Our disappearing web

Garret McMahon is right. He looked at the just-put-up “old Google” from 2001 (lots of fun to do searches and see what Google looked like back then, that index was done just a few days after I started blogging) and he noticed that lots of things that were on the Web back then are gone.

My blog, for instance, is gone for the first year and a half.

Funny, just the other night I met Internet Archive’s Brewster Kahle who was flying home on the plane I was on. We talked about this issue and he said it is troubling but that they are trying to catch a lot more now. He invited me over to meet the team, which we’ll do soon. I also visited the Library of Congress a couple of weeks ago and talked with some of their top archivists. They told me story after story of human knowledge and historical documents from our lifetimes that were destroyed. Heck, the Library of Congress itself has been destroyed by fire twice. I visited Thomas Jefferson’s library which was sold to the Library to get it started again after a fire wiped out its collections. Then, later, another fire wiped out a good chunk of his collection again.

I seriously doubt these words will survive 100 years. What about you?

71 thoughts on “Our disappearing web

  1. I think that all web creation tools/packages and all web sites should have a button availible to their creators that, once pressed, sends the web page to sites like the internet archive that strips off the security bits and pieces and just saves the important parts for future people to access. It is sad that when information storage devices grow exponentially in size, that we lose these old web sites due to hardware/software crashes.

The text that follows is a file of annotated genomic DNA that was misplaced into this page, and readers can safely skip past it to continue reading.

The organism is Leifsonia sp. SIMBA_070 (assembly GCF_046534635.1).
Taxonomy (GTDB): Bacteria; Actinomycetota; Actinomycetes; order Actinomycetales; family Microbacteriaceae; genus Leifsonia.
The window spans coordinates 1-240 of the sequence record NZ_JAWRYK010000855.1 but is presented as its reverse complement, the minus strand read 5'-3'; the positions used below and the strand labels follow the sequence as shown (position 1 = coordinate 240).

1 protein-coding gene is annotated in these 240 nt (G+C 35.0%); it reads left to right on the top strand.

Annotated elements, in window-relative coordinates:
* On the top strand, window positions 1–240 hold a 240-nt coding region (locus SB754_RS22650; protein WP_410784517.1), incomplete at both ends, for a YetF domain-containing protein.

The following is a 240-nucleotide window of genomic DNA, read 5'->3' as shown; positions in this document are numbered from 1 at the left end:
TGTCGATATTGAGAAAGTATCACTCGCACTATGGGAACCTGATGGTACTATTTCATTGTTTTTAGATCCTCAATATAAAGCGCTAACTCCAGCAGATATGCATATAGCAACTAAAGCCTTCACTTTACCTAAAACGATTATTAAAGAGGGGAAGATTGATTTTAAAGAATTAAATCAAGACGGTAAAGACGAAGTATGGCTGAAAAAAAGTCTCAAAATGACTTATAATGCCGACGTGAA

2. I think that all web creation tools/packages and all web sites should have a button availible to their creators that, once pressed, sends the web page to sites like the internet archive that strips off the security bits and pieces and just saves the important parts for future people to access. It is sad that when information storage devices grow exponentially in size, that we lose these old web sites due to hardware/software crashes.

  3. With as much new content being added to the web each and every day, I don’t see how stuff cannot disappear.. Think of it this way, if it did not.. how much more redundant would searches be than they already are?

  4. With as much new content being added to the web each and every day, I don’t see how stuff cannot disappear.. Think of it this way, if it did not.. how much more redundant would searches be than they already are?

  5. The Hotmail ad comment is simply mean. I suppose techies should know better–in fact, true techies should send their letters from gmail–but the culprit here is Hotmail.

  6. The Hotmail ad comment is simply mean. I suppose techies should know better–in fact, true techies should send their letters from gmail–but the culprit here is Hotmail.

  7. Reminds me of EH Carr’s observation in What is History?

    He was writing a thesis on the Peloponnesian War, and had on his desk a stack of volumes containing pretty much everything that had been written on the subject. This made him wonder how, of everything that had ever been observed and known about the war, these few volumes came to be “the facts” and “the history” of the war.

    In many respects, we have acquired outsized expectations for what should last and in what amount of detail.

  8. Reminds me of EH Carr’s observation in What is History?

    He was writing a thesis on the Peloponnesian War, and had on his desk a stack of volumes containing pretty much everything that had been written on the subject. This made him wonder how, of everything that had ever been observed and known about the war, these few volumes came to be “the facts” and “the history” of the war.

    In many respects, we have acquired outsized expectations for what should last and in what amount of detail.

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